Deal With The Past

A counselor can allow you to express your thoughts and feelings about distressing past events. Whether those events are directly related to test-taking or not, dealing with the past can help you in many ways. It can help you feel calmer, more in control, and more self-confident when you resolve issues that negatively impact you.

Overcome Fears

Many people with test anxiety have panic attacks or intense fears related to test-taking. Overcoming those fears, of course, helps you feel more relaxed during the test. Exposure therapy may be beneficial if you fear being in an exam room.

Here’s an example of how it might work: Your counselor shows you images of rooms where tests are taking place. Next, you sit in a similar space. After that, they may arrange for you to sit quietly in the actual exam room where you will take a test. They are with you all along the way, encouraging you and offering you suggestions for reducing your anxiety. Finally, you go and take a test on your own, and afterward, you discuss it with your counselor to gain even more insights. Sometimes, counselors can use virtual reality programs to start this process.

Set Realistic Expectations

Perfectionism may be the root of your test anxiety. If you expect yourself to ace every test, you are naturally going to worry that there might be some questions you can’t answer or that you’ll make a mistake and blow your perfect record.

However, through counseling, you can explore your expectations and consider whether they are realistic or not. You can learn to accept the idea that expecting perfection is usually unrealistic and doing well is good enough.

Learn Coping Skills And Stress Reduction Techniques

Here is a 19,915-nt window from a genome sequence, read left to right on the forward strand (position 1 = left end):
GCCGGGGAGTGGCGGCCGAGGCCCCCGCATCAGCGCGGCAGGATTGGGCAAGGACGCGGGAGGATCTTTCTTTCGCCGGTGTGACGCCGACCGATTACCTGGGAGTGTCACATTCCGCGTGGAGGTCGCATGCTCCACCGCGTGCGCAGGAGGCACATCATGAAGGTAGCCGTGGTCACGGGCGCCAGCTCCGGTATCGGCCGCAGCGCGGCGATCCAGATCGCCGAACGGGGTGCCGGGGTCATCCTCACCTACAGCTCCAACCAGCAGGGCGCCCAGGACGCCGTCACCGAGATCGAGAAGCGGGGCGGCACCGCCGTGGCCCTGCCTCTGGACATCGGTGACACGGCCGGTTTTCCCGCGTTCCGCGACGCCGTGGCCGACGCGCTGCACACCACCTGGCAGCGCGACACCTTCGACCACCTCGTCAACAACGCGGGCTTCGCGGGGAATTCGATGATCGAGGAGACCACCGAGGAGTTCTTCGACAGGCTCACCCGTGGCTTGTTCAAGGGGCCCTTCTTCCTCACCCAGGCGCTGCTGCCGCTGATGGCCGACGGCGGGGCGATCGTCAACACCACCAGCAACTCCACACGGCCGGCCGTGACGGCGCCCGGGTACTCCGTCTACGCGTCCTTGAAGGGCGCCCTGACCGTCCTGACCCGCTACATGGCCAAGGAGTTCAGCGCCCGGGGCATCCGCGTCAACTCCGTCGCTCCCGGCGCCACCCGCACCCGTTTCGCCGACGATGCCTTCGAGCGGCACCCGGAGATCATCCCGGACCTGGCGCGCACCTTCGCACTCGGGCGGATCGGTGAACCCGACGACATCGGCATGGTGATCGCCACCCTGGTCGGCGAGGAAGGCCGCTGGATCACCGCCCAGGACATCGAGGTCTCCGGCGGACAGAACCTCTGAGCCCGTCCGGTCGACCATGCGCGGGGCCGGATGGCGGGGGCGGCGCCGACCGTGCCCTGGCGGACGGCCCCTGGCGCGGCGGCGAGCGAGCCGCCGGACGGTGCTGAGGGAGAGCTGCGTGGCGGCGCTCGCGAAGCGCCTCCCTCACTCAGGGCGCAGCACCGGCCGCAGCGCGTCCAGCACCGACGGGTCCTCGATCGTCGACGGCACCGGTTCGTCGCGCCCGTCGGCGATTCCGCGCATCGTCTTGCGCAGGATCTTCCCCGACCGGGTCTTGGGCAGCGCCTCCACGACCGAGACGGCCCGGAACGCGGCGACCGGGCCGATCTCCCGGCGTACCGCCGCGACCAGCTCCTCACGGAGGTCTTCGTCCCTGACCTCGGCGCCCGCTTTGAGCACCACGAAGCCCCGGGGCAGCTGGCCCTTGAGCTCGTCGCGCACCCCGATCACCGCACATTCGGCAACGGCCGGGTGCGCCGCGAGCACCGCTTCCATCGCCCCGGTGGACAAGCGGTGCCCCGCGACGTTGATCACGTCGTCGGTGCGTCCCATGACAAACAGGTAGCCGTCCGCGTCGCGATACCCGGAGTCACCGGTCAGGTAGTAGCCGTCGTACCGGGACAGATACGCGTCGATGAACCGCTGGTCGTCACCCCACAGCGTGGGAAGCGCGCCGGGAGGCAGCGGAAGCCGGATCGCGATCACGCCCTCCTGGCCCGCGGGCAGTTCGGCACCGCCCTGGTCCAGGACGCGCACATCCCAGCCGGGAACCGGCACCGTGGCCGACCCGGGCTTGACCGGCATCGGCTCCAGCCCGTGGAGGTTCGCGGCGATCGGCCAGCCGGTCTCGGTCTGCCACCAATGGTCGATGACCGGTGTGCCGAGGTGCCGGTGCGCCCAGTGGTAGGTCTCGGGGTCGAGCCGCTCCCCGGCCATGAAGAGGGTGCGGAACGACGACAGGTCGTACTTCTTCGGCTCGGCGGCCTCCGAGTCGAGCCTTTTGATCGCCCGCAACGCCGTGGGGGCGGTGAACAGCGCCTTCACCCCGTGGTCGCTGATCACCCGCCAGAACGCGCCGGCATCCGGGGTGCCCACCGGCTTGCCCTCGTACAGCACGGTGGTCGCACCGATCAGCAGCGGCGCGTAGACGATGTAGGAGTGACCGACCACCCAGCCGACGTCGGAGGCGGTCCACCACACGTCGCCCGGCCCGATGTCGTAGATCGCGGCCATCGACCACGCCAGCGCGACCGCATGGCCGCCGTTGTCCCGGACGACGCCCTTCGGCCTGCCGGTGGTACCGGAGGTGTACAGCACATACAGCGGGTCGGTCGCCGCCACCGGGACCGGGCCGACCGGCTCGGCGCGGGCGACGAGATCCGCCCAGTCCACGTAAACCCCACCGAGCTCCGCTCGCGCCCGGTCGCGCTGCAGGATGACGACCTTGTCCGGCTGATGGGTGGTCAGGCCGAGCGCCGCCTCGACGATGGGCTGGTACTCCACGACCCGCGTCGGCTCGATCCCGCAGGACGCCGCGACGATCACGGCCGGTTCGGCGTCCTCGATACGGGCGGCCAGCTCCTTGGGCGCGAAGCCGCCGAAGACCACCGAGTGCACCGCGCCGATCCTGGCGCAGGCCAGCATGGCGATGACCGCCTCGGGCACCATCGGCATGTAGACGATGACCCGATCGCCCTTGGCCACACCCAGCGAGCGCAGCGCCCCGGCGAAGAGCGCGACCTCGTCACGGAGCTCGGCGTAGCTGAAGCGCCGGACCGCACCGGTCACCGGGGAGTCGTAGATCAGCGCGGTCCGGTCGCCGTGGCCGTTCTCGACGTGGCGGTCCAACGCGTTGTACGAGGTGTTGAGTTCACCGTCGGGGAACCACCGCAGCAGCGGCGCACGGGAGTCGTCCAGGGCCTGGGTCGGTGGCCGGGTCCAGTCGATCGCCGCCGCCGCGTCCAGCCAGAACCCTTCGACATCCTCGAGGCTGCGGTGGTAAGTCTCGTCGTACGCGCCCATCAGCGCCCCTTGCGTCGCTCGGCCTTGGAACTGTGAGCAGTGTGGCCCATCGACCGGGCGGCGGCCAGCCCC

The tips above mentioned some of the coping skills you might learn from a counselor. But during therapy, your counselor can guide you as you practice relaxation techniques. They can help you learn the coping skills that work best for you. They can point you to more specific information and tools to help you manage your stress and anxiety. They can give you worksheets that help put your new knowledge into practice.

What Happens When You Overcome Test Anxiety

Test anxiety can make you miserable. At the same time, it can interfere with your test performance. But once you take the right steps to overcome it, your world may go through a dramatic transformation. You’ll feel more comfortable going into an exam. You’ll probably get higher scores and a higher grade point average. You may even start looking forward to the excitement of taking a test and showing what you know. If you struggle with test anxiety, learning to deal with it may be the first step to greater success and happiness.


Everyone has concerns now and then. It’s natural to be a little nervous in situations that involve risk. However, having an anxiety disorder is different. It can seriously affect your daily life and your ability to reach your long-term goals. One way to get an idea of whether you have an anxiety disorder is to take an anxiety test online. Once you know whether you have a significant problem, you can focus on finding out your unique answer to “What is good for anxiety?”

Frequently Asked Questions (FAQs)

What are signs of test anxiety?
What are 3 causes of test anxiety?